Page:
35                               Having concluded that the trial judge charged the jury correctly on the causation standard for second degree murder, Lambert J.A. found it unnecessary to address the question of whether there was an air of reality to counsel for the appellant’s argument that it might have made a difference in the verdict if the jury had been told that the applicable causation standard was the Harbottle standard and not the Smithers standard. 

 

(2) Braidwood J.A.                                                            

 

36                               Braidwood J.A. wrote brief reasons in which he concurred with Lambert J.A.’s conclusion that the trial judge did not misdirect the jury in relation to the standard of causation.  In addition, Braidwood J.A. concluded that, in the circumstances of the case, there was no air of reality to the suggestion that the standard of causation on which the jury was instructed could possibly have altered the result.

 

(3) McEachern C.J.B.C.


37                               McEachern C.J.B.C. concurred with Lambert J.A. in the result, but for different reasons.  McEachern C.J.B.C. reviewed the decisions of this Court in Farrant, supra, Smithers, supra, and Harbottle, supra, and concluded that in Harbottle this Court intended to establish a similar test of causation for both first and second degree murder.  McEachern C.J.B.C. agreed with the submissions of counsel for the accused that the Harbottle test of “substantial cause” applied to both first and second degree murder.  He found that the trial judge erred in telling the jury that the Smithers beyond de minimis standard applied to second degree murder. 

 

38                               However, on the facts of the case, McEachern C.J.B.C. concluded that a conviction for second degree murder was inevitable regardless of how the standard of causation for second degree murder was conveyed to the jury.  McEachern C.J.B.C. therefore concluded that the curative proviso of s. 686(1)(b)(iii) should be applied and that the appeal should be dismissed.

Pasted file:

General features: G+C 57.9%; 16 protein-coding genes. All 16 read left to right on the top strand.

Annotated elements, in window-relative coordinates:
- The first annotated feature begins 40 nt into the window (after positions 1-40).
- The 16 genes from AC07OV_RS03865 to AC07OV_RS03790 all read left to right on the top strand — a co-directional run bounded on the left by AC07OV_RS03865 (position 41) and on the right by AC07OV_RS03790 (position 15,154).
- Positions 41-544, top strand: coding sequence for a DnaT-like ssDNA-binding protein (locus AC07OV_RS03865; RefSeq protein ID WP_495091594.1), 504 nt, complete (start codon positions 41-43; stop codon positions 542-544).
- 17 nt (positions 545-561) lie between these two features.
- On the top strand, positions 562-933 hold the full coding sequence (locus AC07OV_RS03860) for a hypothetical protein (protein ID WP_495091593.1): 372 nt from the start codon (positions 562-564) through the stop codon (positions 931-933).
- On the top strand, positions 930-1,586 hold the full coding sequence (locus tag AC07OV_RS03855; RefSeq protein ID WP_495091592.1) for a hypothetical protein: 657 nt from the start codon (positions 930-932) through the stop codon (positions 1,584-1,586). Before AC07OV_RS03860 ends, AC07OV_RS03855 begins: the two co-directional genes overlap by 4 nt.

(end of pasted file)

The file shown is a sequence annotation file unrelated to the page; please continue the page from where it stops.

V.  Issues

 

39                               The only issue on this appeal is the standard of causation for second degree murder and how the applicable standard should be explained to the jury.

 

VI.  Analysis

 

A.  Introduction

 


40                               There is no issue raised in this appeal with respect to the charge on first degree murder or manslaughter.  The appellant’s only ground of appeal is the propriety of the charge on second degree murder and, specifically, the applicable standard of causation for second degree murder.  The appellant’s position is that there is one standard of causation applicable to all forms of homicide and that the standard should be conveyed to the jury by using the words “substantial cause” that this Court said applied to the offence of first degree murder under s. 231(5)  of the Criminal Code  in Harbottle.  The appellant says that the trial judge erred in effectively instructing the jury that the Smithers standard of “beyond de minimis” applied to the offence of second degree murder.  Had the jurors been properly instructed on the standard of causation applicable to second degree murder, says the appellant, they might have acquitted the appellant on the second degree murder charge.  The appellant therefore submits that the appeal should be allowed and a new trial ordered on the ground that the trial judge misdirected the jury on the standard of causation applicable to second degree murder. 

41                               The respondent and the intervener Attorney General for Ontario submit that the applicable standard for second degree murder is the standard of “beyond de minimis” articulated in Smithers, supra.  Their position is that the “substantial cause” test of causation is a higher standard of causation that only applies to the offence of first degree murder under s. 231(5)  of the Criminal Code .  As well, the Attorney General for Ontario submits that the higher Harbottle standard also applies to first degree murder under s. 231(6)  of the Criminal Code , which uses the same terminology of “caused by that person” found in s. 231(5)  in relation to murder committed in the course of criminal harassment.  The respondent and intervener therefore say that the trial judge properly charged the jury on the applicable standard of causation in relation to second degree murder and that the appeal should accordingly be dismissed.